The Ninth Circuit just issued a decision in a case arising from an aboriginal claim of fishing rights off the coast of Alaska. The en banc decision denied the claim of aboriginal fishing rights with a mildly stinging dissent. The case is Native Village of Eyak v. Blank, and it can be downloaded here.
First off, editorial note. I'm not a judge, but in fishing cases, I think it makes sense to the readers of the world to avoid fishing metaphors. "Even those the Villages don't contest those findings, the dissent goes on a [wait for it....] fishing expedition through the trial record and testimony to make its own factual findings."
Federal law recognizes that aboriginal rights can exist absent any treaty or statute. In order to prevail on a claim for such rights, the proof required is that the right was "actual, exclusive, and continuous use and occupancy 'for a long time'." Most first year law students will recognize the elements of an adverse possession claim. Interesting to see its applicability to an ocean setting. It is a big ocean after all.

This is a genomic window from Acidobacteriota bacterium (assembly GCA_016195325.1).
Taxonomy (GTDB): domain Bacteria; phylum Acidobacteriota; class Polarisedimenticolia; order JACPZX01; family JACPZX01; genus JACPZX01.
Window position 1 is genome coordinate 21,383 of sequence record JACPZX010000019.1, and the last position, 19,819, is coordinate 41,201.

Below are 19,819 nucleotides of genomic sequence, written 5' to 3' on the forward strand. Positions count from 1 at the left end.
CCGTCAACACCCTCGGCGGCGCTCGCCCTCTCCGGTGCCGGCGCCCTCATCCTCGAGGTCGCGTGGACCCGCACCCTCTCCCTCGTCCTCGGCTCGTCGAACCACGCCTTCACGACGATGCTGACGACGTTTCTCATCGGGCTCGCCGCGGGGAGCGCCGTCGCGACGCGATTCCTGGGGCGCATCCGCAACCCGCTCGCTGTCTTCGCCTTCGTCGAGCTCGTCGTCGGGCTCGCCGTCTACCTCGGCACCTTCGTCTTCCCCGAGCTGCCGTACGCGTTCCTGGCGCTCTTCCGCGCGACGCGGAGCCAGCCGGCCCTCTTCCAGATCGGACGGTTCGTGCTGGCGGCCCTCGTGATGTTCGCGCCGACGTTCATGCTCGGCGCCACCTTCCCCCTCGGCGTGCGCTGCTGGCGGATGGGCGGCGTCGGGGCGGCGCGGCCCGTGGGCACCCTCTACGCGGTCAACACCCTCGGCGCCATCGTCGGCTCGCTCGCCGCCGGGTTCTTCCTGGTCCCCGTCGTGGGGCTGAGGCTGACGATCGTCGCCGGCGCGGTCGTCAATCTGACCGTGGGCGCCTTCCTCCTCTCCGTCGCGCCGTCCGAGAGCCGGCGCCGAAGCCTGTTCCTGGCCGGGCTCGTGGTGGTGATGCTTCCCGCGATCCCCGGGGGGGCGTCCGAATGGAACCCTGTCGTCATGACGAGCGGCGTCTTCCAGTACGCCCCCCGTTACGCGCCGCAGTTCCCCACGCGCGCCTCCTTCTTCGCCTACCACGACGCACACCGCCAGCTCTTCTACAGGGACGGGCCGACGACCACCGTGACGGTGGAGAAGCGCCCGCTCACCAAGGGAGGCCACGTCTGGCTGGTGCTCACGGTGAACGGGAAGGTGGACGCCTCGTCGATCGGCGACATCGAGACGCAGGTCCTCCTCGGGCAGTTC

The trial court reviewed the villages proof that for thousands of years, their ancestors used the Outer Continental Shelf for fishing and hunting grounds. The trial court and the majority accepted that such use was made of these marine areas, but found that the villages use was not "exclusive."
As such, the majority held that the Villages claims failed.
Judge W. Fletcher dissented (and was joined by four other judges). Perhaps not impressed with the resounding dismissal of his analysis of the law, Judge Fletcher said, "the majority misstates the law and misreads plain English." The dissent thought that there was enough evidence that these fishing rights were exercised on at least part of the claimed marine area, warranting a trial to determine those areas.